“Some very critical things are hidden.”
After the white-knuckle sell-off of global equities that was finally punctuated by a rally late last week, everyone wants to know: Was this the bottom for stocks? And now Moody’s weighs in with an unwelcome warning.
If you want to know where equities are going, look at junk bonds, it says. Specifically, look at the spread in yield between junk bonds and Treasuries. That spread has been widening sharply. And look at the Expected Default Frequency (EDF), a measure of the probability that a company will default over the next 12 months. It has been soaring.
They do that when big problems are festering: The Financial Crisis was already in full swing before the yield spread and the EDF reached today’s levels!
And so, John Lonski, chief economist at Moody’s Capital Markets Research, has a dose of reality for stock-market bottom fishers:
For now, it’s hard to imagine why the equity market will steady if the US high-yield bond spread remains wider than 800 basis points [8 percentage points]. Taken together, the highest average EDF metric of US/Canadian non-investment-grade companies of the current recovery and its steepest three-month upturn since March 2009 favor an onerous high-yield bond spread of roughly 850 basis points.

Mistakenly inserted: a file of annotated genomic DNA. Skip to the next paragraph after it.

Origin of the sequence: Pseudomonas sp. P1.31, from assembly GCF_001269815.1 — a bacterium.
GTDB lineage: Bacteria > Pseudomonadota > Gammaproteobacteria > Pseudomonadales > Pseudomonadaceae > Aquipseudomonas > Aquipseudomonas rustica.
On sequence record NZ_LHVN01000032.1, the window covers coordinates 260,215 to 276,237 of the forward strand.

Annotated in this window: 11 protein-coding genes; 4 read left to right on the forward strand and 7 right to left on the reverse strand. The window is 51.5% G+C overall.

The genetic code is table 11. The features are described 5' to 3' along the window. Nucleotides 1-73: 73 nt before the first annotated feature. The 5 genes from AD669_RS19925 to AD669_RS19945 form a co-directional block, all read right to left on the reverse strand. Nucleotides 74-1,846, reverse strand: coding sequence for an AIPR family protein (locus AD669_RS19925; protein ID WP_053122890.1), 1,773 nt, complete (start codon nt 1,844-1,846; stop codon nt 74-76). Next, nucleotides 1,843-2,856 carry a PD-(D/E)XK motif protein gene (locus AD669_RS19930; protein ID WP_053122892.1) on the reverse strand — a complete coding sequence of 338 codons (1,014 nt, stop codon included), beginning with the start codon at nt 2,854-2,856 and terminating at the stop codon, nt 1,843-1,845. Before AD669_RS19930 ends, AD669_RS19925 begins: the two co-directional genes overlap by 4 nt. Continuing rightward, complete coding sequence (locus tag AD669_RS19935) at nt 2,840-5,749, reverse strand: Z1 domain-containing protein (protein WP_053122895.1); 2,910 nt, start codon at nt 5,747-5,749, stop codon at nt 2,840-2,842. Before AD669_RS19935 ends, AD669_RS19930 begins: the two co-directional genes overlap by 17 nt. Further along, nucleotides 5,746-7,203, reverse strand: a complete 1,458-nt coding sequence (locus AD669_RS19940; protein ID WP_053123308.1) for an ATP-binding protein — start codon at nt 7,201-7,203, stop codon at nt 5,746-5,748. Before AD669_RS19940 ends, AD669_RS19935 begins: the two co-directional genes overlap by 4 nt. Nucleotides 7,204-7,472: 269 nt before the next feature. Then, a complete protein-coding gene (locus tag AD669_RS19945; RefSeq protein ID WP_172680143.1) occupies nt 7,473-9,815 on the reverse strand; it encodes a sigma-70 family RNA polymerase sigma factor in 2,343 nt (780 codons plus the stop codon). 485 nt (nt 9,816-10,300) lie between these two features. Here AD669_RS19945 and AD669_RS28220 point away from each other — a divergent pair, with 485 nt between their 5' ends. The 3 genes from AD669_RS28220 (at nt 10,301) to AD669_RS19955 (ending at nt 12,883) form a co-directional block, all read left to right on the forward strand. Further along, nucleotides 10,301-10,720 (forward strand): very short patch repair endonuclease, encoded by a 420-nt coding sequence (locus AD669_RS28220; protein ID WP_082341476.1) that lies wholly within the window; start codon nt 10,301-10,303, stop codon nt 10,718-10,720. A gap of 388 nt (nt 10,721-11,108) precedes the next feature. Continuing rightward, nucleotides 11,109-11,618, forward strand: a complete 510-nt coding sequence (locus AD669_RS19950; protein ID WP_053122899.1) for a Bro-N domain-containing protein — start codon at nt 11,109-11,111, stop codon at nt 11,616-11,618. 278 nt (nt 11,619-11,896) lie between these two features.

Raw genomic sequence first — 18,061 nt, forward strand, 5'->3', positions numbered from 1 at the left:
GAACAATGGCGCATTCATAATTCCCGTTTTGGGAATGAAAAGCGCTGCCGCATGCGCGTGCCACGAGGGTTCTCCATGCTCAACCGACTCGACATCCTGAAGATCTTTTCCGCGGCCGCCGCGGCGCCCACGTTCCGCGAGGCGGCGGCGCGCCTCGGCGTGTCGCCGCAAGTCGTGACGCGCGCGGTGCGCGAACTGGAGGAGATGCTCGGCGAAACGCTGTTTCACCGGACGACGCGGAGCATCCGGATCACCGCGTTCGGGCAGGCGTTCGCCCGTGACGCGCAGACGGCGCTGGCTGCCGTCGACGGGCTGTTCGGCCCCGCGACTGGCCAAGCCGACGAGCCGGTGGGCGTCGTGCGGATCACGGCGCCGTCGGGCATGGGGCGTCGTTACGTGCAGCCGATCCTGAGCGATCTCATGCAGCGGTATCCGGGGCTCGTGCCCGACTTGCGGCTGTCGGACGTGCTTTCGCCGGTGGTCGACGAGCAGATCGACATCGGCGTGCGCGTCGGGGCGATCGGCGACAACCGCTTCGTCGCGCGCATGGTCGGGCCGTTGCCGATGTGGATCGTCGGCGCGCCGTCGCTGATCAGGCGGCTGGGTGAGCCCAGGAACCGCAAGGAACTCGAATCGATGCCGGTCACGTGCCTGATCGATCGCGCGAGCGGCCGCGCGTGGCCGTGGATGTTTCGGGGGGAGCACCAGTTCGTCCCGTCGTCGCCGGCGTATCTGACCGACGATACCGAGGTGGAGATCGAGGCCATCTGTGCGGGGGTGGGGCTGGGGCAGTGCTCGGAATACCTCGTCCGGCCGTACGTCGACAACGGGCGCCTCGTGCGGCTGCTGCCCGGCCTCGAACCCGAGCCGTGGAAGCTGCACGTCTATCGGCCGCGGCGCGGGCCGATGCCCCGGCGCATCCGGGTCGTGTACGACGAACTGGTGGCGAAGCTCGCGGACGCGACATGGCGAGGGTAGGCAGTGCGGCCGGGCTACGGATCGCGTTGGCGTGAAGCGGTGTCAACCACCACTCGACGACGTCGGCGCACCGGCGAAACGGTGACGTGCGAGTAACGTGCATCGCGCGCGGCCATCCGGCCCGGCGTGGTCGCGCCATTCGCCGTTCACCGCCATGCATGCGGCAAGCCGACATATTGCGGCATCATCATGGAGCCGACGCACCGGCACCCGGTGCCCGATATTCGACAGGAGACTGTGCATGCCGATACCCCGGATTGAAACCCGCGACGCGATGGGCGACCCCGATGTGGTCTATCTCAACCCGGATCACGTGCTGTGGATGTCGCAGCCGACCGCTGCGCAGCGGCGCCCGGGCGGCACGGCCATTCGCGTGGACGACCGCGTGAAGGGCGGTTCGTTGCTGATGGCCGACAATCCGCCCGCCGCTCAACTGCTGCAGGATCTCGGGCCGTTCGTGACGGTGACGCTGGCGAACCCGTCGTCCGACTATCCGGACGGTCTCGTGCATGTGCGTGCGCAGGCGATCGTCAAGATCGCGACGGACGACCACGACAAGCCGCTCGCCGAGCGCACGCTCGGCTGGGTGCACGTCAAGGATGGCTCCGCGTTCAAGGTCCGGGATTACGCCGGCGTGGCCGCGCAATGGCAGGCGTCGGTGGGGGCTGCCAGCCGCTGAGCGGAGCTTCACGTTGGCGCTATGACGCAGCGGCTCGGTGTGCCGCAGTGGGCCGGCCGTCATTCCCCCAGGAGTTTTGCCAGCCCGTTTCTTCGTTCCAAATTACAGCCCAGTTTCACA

Moody’s EDF began spiking last summer and has nearly doubled since then to 8%, the highest since 2009.
The average spread between high-yield bonds and Treasuries has widened to 813 basis points (8.13 percentage points). But at the lower end of the junk-bond spectrum (rated CCC and below), the yield spread is a red-hot 18.4 percentage points.
This chart shows the average high-yield spread (blue line) and the CCC-and-below spread (black line). Note how far we were already into the Financial Crisis before both spreads reached the today’s levels: March 13, 2008, and September 30, 2008, respectively:
So how does the yield spread impact equities and the broader economy?
A wider-than 800 basis-point high-yield spread reflects elevated risk aversion that will reduce capital formation and spending by non-investment-grade businesses. In addition, ultra-wide bond yield spreads favor a continuation of equity market volatility that should sap the confidence of businesses and consumers.
Which has consequences for stock prices.
Yield Spreads and EDF sink M&A.
The premium over market price that acquiring companies pay has been rocket fuel for share price increases in entire sectors as analysts hype the potential for all these companies to receive buyout offers with huge premiums.
Last year, US M&A activity (involving at least one US company) soared to $3.34 trillion, a record 18.6% of US GDP. The prior record was 17.8% of GDP in Q1 2000, just before the dotcom bubble began to implode. The report:
A cresting by M&A may offer valuable insight regarding the state of the business cycle. The two previous yearlong peaks for US company M&A were set in Q3-2007 at $2.213 trillion and in Q1-2000 at $1.745 trillion. Recessions struck within one year of each of those peaks.